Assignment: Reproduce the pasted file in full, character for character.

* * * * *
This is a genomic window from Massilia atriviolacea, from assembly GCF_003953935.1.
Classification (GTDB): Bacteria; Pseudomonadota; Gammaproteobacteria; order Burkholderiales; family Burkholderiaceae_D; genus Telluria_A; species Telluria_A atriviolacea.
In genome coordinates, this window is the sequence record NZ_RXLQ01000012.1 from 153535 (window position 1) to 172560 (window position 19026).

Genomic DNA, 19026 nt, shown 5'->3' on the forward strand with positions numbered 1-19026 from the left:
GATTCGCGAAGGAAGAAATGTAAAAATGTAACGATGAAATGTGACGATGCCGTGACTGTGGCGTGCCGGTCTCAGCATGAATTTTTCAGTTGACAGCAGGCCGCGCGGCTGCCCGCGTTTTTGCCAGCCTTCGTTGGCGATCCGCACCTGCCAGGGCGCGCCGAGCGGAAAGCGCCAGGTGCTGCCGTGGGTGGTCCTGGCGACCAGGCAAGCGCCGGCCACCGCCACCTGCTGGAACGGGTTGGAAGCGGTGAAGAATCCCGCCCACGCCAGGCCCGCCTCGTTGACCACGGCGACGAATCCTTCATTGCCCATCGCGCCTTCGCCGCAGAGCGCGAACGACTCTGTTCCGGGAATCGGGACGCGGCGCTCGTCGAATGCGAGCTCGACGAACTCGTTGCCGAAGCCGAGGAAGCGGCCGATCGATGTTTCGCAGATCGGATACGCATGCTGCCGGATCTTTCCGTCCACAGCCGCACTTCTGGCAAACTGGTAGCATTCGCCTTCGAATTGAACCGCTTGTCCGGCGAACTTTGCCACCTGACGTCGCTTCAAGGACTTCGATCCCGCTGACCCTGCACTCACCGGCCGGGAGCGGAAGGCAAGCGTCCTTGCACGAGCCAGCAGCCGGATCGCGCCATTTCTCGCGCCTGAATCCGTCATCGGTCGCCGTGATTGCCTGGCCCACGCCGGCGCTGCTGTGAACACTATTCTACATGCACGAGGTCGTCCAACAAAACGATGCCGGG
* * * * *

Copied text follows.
This is a genomic window from Massilia atriviolacea, from assembly GCF_003953935.1.
Classification (GTDB): Bacteria; Pseudomonadota; Gammaproteobacteria; order Burkholderiales; family Burkholderiaceae_D; genus Telluria_A; species Telluria_A atriviolacea.
In genome coordinates, this window is the sequence record NZ_RXLQ01000012.1 from 153535 (window position 1) to 172560 (window position 19026).

Genomic DNA, 19026 nt, shown 5'->3' on the forward strand with positions numbered 1-19026 from the left:
GATTCGCGAAGGAAGAAATGTAAAAATGTAACGATGAAATGTGACGATGCCGTGACTGTGGCGTGCCGGTCTCAGCATGAATTTTTCAGTTGACAGCAGGCCGCGCGGCTGCCCGCGTTTTTGCCAGCCTTCGTTGGCGATCCGCACCTGCCAGGGCGCGCCGAGCGGAAAGCGCCAGGTGCTGCCGTGGGTGGTCCTGGCGACCAGGCAAGCGCCGGCCACCGCCACCTGCTGGAACGGGTTGGAAGCGGTGAAGAATCCCGCCCACGCCAGGCCCGCCTCGTTGACCACGGCGACGAATCCTTCATTGCCCATCGCGCCTTCGCCGCAGAGCGCGAACGACTCTGTTCCGGGAATCGGGACGCGGCGCTCGTCGAATGCGAGCTCGACGAACTCGTTGCCGAAGCCGAGGAAGCGGCCGATCGATGTTTCGCAGATCGGATACGCATGCTGCCGGATCTTTCCGTCCACAGCCGCACTTCTGGCAAACTGGTAGCATTCGCCTTCGAATTGAACCGCTTGTCCGGCGAACTTTGCCACCTGACGTCGCTTCAAGGACTTCGATCCCGCTGACCCTGCACTCACCGGCCGGGAGCGGAAGGCAAGCGTCCTTGCACGAGCCAGCAGCCGGATCGCGCCATTTCTCGCGCCTGAATCCGTCATCGGTCGCCGTGATTGCCTGGCCCACGCCGGCGCTGCTGTGAACACTATTCTACATGCACGAGGTCGTCCAACAAAACGATGCCGGG